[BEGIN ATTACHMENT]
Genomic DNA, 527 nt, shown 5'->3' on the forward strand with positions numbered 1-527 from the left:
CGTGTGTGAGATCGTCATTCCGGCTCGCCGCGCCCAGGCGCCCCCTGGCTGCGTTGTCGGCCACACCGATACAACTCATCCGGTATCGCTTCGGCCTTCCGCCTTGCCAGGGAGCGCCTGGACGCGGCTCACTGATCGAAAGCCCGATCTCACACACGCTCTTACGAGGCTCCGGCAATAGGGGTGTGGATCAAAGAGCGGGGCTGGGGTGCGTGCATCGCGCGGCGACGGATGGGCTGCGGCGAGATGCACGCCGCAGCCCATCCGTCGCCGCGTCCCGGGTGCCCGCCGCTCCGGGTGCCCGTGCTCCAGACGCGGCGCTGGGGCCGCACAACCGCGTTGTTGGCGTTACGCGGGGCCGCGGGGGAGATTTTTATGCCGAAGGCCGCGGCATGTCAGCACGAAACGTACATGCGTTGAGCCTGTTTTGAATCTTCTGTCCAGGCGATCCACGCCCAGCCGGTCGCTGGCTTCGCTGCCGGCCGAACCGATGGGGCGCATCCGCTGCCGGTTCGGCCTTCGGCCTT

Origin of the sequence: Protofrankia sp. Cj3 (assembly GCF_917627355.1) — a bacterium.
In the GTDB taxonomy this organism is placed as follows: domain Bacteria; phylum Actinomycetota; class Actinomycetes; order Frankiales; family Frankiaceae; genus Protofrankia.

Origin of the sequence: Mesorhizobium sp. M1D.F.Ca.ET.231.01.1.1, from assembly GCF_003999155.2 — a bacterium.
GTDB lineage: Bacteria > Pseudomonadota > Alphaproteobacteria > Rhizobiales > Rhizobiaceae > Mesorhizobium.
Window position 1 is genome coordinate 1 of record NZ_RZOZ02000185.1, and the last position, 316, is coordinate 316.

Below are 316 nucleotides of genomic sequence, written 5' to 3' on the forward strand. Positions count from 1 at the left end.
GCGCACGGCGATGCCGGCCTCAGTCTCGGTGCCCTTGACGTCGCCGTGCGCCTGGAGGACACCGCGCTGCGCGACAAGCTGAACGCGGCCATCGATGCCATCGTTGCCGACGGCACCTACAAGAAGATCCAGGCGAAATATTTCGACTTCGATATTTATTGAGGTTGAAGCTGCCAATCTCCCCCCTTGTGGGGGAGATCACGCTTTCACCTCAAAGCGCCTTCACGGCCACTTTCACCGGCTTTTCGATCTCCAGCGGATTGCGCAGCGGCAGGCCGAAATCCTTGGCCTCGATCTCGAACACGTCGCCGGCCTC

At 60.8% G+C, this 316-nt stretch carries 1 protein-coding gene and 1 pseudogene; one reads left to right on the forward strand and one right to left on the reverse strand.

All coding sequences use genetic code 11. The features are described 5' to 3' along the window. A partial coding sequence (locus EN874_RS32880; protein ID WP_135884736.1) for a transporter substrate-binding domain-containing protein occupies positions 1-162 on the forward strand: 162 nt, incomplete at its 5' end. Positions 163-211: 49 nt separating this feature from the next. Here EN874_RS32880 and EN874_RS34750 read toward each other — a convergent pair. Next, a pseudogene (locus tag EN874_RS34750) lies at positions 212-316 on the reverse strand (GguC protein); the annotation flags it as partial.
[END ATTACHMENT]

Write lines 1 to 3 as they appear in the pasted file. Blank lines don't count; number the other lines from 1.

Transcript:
Genomic DNA, 527 nt, shown 5'->3' on the forward strand with positions numbered 1-527 from the left:
CGTGTGTGAGATCGTCATTCCGGCTCGCCGCGCCCAGGCGCCCCCTGGCTGCGTTGTCGGCCACACCGATACAACTCATCCGGTATCGCTTCGGCCTTCCGCCTTGCCAGGGAGCGCCTGGACGCGGCTCACTGATCGAAAGCCCGATCTCACACACGCTCTTACGAGGCTCCGGCAATAGGGGTGTGGATCAAAGAGCGGGGCTGGGGTGCGTGCATCGCGCGGCGACGGATGGGCTGCGGCGAGATGCACGCCGCAGCCCATCCGTCGCCGCGTCCCGGGTGCCCGCCGCTCCGGGTGCCCGTGCTCCAGACGCGGCGCTGGGGCCGCACAACCGCGTTGTTGGCGTTACGCGGGGCCGCGGGGGAGATTTTTATGCCGAAGGCCGCGGCATGTCAGCACGAAACGTACATGCGTTGAGCCTGTTTTGAATCTTCTGTCCAGGCGATCCACGCCCAGCCGGTCGCTGGCTTCGCTGCCGGCCGAACCGATGGGGCGCATCCGCTGCCGGTTCGGCCTTCGGCCTT

Origin of the sequence: Protofrankia sp. Cj3 (assembly GCF_917627355.1) — a bacterium.